His Kicker is that if he he's offered his citizenship back as part of his payment for taking the Mercenary Ticket.  Vasco said, as we discussed the idea, "You know, at first I didn't think the citizenship thing would mean that much to my guy, but actually, I think it means more than... yeah... I really like that."

Eric created a son of a noble family of Imperial politics: Zishan "Zee" Fujita.  His father is the Duke of a subsector within the Spinward Marches, but Eric's character is rebellious and has lots of trouble with authority.  However, he's a very good and responsible leader to his men.  Although he could have advanced quickly through the ranks because of his noble lineage and his ability, he constantly screwed up his behavior on purpose and remained a sergeant... which is exactly where he wanted to remain.   He was on a world where the marines where fighting a last stand battle during an in interstellar conflict, and losing badly.  An admiral called a retreat to redistribute the forces to world that had a better chance of surviving, but Eric's character destroyed the communication equipment and rallied the troops and locals to a bloody defense.  He said, "Like a whole Alamo thing," which became a shorthand for the incident for all of us.  (The three of them decided to call their company's ship "The Alamo."  Colin added, "In this setting, in the future, The Alamo is shorthand for, 'Fucked over by the officers.'")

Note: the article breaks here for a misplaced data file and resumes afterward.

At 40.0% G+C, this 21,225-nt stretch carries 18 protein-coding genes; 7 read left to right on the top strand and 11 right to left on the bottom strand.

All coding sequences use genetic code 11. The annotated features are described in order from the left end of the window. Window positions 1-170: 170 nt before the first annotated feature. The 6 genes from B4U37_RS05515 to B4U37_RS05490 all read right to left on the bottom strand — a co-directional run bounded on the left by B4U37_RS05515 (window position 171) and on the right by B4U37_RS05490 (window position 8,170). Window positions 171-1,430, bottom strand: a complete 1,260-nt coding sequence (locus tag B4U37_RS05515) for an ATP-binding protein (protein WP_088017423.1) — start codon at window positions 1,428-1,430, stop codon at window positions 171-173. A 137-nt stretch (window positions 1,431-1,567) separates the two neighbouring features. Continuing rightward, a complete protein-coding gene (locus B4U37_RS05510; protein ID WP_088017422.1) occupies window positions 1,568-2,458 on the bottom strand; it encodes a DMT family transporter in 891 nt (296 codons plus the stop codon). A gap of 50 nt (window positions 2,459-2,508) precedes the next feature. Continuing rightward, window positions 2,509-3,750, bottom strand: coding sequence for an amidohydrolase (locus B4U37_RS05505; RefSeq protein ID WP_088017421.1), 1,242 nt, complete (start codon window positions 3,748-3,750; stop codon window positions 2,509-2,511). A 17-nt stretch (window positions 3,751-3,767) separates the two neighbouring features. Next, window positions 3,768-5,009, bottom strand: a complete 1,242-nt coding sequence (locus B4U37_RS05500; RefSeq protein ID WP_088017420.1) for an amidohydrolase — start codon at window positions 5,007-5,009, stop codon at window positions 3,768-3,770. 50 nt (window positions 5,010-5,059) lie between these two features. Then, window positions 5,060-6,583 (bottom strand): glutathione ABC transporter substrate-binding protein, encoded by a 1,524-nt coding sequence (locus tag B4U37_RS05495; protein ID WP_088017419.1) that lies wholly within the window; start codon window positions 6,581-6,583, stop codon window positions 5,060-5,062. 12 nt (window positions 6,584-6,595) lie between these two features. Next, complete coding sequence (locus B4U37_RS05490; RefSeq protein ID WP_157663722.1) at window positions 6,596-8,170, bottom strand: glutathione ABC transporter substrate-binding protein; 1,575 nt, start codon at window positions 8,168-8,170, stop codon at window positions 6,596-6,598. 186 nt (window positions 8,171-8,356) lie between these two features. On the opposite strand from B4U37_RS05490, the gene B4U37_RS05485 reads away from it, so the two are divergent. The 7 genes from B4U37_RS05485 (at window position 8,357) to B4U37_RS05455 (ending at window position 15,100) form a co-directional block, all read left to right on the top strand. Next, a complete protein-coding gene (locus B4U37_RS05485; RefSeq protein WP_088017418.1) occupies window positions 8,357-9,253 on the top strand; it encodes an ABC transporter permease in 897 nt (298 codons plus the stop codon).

Eric's Kicker is Zee's father has used his influence to seize control of The Alamo to shut down the mercenary company.

A few other details surfaced -- which didn't apply right away, but that I knew I would use because the Players were interested in these things:

Colin said, "I want some sort of religious crusade.  Somehow."  The other guys nodded.  I made a note.

Eric, free-associating off of some of the ideas we'd had, discussed some reading he'd been doing about Israeli/Palestinian dynamics, telling a specific incident about how Israelis upstream of a Palestinian settlement cut off the water to the Palestinians -- and how terrible it would be not to have the power to do anything about that.  Okay... imbalance of power between political entities... noted.
"Can't we for once just do what we're supposed to do -- and then stop?
Lemonhead, The Shield

Christopher Kubasik